Actually, they're both right.
Some big issues -- including a fix for the state's insolvent unemployment fund and a contentious plan to use taxpayer money to help parents send their children to private school --have yet to be discussed in committee meetings.
But lawmakers are working quickly to advance other bills. Lawmakers have fast-tracked a bill that would expand the use of centralized vote centers, an effort to help counties that want to use vote centers instead of traditional neighborhood precincts in the May municipal primaries. Legislative committees have also approved bills to ban texting while driving and outlaw smoking in public places other than casinos and horse race tracks Both ills have been proposed in years past but seem to have more momentum this year.
Bosma, R-Indianapolis, said committee chairmen have "conducted some very positive discussions on critical issues that are before our state and our General Assembly."
"They are doing precisely what we've asked -- to have full and fair committee hearings," Bosma said.
But Bauer, D-South Bend, questioned why lawmakers aren't focusing more time on efforts to create jobs.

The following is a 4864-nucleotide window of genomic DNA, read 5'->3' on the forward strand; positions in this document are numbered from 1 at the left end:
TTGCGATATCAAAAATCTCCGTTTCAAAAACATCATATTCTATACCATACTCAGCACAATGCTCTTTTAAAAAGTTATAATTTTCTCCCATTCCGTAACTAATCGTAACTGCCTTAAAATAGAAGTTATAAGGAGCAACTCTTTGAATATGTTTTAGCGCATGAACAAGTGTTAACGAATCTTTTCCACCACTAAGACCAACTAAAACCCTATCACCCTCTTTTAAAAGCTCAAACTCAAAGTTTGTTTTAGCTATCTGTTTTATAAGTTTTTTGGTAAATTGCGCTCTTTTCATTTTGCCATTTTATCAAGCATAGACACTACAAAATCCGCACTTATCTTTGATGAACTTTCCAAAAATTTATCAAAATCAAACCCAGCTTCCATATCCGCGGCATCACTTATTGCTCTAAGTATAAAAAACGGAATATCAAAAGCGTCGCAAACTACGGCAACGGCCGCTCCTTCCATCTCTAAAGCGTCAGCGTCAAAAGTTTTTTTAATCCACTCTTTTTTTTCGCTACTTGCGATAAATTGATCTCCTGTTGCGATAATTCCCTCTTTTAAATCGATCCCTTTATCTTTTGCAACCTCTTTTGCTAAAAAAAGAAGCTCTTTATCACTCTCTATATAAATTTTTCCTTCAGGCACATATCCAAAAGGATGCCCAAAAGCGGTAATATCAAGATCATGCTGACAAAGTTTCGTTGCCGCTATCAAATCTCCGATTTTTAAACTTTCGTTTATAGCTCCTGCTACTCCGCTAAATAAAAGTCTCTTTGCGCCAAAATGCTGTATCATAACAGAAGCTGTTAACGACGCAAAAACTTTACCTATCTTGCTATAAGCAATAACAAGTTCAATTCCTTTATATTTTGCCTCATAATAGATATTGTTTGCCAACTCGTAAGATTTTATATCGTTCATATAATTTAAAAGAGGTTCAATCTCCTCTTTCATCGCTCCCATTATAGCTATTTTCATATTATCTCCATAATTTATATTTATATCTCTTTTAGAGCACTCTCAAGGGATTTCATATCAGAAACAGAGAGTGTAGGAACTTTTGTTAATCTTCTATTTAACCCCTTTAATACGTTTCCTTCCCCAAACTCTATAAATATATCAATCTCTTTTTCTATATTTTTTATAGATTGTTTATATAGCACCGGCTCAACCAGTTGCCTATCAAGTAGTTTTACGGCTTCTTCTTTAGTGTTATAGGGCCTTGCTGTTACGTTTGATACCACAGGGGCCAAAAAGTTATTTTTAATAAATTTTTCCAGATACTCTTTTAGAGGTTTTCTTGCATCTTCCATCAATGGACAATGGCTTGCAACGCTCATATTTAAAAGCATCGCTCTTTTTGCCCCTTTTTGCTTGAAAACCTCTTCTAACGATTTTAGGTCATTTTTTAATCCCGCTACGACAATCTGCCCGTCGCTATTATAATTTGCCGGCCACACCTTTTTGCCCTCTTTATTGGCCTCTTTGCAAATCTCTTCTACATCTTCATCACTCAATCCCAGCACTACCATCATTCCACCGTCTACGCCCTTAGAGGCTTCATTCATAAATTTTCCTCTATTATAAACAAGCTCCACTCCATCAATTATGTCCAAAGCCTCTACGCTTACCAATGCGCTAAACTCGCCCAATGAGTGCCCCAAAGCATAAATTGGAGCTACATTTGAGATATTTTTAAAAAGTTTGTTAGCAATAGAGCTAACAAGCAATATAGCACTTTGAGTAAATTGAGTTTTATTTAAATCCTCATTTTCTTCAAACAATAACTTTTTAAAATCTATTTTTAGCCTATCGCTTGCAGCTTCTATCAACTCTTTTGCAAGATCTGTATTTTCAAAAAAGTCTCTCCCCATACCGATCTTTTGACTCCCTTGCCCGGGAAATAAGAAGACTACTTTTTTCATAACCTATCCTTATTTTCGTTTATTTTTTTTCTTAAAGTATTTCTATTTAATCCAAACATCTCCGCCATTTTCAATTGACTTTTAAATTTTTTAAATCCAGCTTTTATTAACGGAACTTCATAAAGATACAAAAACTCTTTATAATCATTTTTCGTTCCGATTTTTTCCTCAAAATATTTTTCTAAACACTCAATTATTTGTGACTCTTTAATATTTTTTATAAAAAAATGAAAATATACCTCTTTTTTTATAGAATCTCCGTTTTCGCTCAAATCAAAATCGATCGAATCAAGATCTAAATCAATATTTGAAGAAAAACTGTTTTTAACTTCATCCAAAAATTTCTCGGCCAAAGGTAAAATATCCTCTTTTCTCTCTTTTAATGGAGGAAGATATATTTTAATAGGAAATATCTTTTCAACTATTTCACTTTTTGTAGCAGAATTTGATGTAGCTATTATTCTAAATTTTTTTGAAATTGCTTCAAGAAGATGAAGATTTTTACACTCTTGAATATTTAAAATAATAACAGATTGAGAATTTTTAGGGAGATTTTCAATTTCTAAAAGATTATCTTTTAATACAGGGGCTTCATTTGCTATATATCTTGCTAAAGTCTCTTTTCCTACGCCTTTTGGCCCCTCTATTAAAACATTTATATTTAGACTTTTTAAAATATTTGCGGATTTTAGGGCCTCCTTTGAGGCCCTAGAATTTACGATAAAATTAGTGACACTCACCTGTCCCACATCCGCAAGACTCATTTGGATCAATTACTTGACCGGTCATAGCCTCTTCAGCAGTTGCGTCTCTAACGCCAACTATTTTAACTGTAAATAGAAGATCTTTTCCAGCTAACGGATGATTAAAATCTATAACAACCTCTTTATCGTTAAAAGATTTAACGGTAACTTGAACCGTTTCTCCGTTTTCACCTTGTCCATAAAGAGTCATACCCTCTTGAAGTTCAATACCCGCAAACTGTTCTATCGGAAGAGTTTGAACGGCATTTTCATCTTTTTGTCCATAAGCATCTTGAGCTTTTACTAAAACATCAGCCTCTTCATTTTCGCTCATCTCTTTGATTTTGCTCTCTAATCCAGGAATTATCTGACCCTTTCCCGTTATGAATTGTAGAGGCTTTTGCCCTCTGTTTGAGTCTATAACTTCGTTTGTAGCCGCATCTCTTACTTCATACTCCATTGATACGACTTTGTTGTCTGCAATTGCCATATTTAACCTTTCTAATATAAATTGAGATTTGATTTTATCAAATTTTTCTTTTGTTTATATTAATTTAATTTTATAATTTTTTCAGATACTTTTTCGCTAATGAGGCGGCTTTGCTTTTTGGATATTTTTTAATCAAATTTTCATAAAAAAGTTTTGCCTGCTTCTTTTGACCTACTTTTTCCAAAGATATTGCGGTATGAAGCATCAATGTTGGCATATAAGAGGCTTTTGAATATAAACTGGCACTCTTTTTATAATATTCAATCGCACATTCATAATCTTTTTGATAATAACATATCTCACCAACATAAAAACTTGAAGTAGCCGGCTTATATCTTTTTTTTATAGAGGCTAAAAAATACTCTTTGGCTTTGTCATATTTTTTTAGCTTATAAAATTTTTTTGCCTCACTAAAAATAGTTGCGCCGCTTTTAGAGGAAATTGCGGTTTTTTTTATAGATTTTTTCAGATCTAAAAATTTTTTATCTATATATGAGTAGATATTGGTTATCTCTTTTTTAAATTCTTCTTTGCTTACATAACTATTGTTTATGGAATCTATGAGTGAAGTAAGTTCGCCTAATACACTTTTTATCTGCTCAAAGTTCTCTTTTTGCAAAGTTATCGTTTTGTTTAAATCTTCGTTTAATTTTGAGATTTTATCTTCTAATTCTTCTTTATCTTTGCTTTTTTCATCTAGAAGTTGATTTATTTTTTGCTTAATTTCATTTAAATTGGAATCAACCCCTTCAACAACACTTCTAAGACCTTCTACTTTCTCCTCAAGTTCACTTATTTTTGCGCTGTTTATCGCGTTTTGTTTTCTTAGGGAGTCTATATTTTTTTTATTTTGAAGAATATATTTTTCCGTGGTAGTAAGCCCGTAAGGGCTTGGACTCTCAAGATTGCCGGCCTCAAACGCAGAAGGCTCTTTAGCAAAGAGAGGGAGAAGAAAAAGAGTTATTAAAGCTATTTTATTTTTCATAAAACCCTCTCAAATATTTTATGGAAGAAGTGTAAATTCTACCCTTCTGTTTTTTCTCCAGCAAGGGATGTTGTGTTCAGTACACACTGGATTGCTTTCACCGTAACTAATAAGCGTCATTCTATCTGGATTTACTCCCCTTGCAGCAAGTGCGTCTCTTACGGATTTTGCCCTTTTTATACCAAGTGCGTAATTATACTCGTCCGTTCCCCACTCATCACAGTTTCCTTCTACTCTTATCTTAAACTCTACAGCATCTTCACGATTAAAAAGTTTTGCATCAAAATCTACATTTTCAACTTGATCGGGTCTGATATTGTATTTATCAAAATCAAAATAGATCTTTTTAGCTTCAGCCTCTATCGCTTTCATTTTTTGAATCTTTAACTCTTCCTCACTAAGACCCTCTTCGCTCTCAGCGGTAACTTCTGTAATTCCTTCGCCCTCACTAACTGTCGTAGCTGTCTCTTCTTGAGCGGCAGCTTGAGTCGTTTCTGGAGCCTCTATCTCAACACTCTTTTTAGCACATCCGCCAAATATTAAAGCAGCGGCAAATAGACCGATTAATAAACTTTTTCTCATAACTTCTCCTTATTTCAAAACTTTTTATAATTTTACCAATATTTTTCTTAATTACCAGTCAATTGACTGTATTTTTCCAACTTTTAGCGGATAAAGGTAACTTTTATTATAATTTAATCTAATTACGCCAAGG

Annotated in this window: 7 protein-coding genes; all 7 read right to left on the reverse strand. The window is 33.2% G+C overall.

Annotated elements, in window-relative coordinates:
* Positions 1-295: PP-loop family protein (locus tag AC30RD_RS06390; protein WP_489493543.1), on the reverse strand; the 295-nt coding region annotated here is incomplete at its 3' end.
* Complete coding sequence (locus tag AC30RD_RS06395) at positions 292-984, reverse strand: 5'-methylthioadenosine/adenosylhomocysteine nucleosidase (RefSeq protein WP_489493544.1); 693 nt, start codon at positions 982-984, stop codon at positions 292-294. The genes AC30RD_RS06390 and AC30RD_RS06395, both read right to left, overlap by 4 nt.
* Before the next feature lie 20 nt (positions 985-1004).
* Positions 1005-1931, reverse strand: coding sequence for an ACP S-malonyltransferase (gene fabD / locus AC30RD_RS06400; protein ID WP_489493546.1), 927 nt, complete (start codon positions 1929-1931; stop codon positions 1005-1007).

"We have gotten off to a very slow start," he said.
Some complex bills -- such as a new, two-year state budget -- always move through the legislative process at a snail's pace. The House Ways and Means Committee that begins the legislative budgeting process has begun holding hearings, listening to funding requests from state agencies and universities. Those meetings will stretch into early February, but final budget negotiations won't take place until the legislative session nears its end in late April. Lawmakers won't approve a budget until later they receive updated predictions of state revenue, which usually occurs in mid-April.
While the big-ticket items wait, lawmakers are keeping busy hashing out the details of plenty of controversial bills. A Senate committee plans a Feb. 2 hearing on an immigration proposal that would require police to ask for proof of citizenship or immigration status if they have a reasonable suspicion that a person is in the country illegally.
A proposal to fix the state's unemployment fund -- which pays out millions more in jobless benefits than it takes in from employers -- will get a hearing in a House committee Tuesday.